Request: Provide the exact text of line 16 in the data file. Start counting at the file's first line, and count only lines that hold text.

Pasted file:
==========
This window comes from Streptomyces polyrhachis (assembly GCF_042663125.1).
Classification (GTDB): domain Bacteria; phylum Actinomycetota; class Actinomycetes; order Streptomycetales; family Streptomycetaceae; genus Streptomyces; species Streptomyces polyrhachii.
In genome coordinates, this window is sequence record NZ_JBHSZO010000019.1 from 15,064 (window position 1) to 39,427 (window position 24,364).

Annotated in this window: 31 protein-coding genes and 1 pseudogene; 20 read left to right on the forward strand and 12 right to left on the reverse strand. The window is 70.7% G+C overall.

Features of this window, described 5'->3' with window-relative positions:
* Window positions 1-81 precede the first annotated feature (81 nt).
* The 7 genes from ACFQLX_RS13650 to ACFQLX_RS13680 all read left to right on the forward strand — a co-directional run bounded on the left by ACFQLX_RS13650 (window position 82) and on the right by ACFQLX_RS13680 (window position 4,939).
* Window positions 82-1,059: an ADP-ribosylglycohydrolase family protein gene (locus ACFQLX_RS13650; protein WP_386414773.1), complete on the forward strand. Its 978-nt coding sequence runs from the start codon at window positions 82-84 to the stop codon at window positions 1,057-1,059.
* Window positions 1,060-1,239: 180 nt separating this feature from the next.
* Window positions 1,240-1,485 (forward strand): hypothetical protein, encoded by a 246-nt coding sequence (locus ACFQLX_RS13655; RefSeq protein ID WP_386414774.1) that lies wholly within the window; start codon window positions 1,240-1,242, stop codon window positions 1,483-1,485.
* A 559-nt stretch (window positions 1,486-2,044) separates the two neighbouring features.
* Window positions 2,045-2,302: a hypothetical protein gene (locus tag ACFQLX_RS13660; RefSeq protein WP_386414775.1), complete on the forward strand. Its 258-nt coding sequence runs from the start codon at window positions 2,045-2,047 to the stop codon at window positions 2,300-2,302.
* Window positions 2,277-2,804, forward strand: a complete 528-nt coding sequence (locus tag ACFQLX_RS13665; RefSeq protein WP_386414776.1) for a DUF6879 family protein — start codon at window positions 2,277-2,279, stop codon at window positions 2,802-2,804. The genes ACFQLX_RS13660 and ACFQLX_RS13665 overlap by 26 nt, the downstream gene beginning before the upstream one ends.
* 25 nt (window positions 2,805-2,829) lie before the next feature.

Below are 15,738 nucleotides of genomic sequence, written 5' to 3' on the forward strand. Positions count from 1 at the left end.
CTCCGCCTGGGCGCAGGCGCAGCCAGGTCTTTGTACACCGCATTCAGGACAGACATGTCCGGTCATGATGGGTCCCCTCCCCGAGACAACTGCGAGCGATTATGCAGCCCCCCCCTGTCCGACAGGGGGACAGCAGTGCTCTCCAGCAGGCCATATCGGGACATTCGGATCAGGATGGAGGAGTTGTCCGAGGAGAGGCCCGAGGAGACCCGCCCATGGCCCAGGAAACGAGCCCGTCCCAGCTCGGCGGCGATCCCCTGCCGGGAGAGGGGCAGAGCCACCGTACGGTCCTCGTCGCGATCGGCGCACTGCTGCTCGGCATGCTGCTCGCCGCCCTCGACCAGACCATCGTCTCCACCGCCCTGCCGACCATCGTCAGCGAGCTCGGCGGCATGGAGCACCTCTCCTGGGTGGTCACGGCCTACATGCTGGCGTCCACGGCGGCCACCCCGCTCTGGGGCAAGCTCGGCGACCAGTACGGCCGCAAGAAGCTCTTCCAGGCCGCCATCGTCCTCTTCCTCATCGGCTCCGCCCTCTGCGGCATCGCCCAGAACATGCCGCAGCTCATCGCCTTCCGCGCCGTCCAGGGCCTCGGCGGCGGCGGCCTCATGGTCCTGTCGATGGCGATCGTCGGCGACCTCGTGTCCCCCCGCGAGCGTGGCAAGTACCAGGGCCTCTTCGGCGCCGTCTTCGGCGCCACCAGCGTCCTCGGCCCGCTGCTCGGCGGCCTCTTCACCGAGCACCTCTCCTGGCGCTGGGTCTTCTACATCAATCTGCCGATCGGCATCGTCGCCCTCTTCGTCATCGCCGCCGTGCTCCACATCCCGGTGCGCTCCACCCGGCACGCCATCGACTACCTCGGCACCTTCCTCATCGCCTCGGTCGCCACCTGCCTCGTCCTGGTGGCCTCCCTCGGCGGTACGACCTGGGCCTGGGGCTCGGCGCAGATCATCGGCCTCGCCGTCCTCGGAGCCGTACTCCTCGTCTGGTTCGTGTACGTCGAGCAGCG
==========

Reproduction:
CTCCGCCTGGGCGCAGGCGCAGCCAGGTCTTTGTACACCGCATTCAGGACAGACATGTCCGGTCATGATGGGTCCCCTCCCCGAGACAACTGCGAGCGATTATGCAGCCCCCCCCTGTCCGACAGGGGGACAGCAGTGCTCTCCAGCAGGCCATATCGGGACATTCGGATCAGGATGGAGGAGTTGTCCGAGGAGAGGCCCGAGGAGACCCGCCCATGGCCCAGGAAACGAGCCCGTCCCAGCTCGGCGGCGATCCCCTGCCGGGAGAGGGGCAGAGCCACCGTACGGTCCTCGTCGCGATCGGCGCACTGCTGCTCGGCATGCTGCTCGCCGCCCTCGACCAGACCATCGTCTCCACCGCCCTGCCGACCATCGTCAGCGAGCTCGGCGGCATGGAGCACCTCTCCTGGGTGGTCACGGCCTACATGCTGGCGTCCACGGCGGCCACCCCGCTCTGGGGCAAGCTCGGCGACCAGTACGGCCGCAAGAAGCTCTTCCAGGCCGCCATCGTCCTCTTCCTCATCGGCTCCGCCCTCTGCGGCATCGCCCAGAACATGCCGCAGCTCATCGCCTTCCGCGCCGTCCAGGGCCTCGGCGGCGGCGGCCTCATGGTCCTGTCGATGGCGATCGTCGGCGACCTCGTGTCCCCCCGCGAGCGTGGCAAGTACCAGGGCCTCTTCGGCGCCGTCTTCGGCGCCACCAGCGTCCTCGGCCCGCTGCTCGGCGGCCTCTTCACCGAGCACCTCTCCTGGCGCTGGGTCTTCTACATCAATCTGCCGATCGGCATCGTCGCCCTCTTCGTCATCGCCGCCGTGCTCCACATCCCGGTGCGCTCCACCCGGCACGCCATCGACTACCTCGGCACCTTCCTCATCGCCTCGGTCGCCACCTGCCTCGTCCTGGTGGCCTCCCTCGGCGGTACGACCTGGGCCTGGGGCTCGGCGCAGATCATCGGCCTCGCCGTCCTCGGAGCCGTACTCCTCGTCTGGTTCGTGTACGTCGAGCAGCG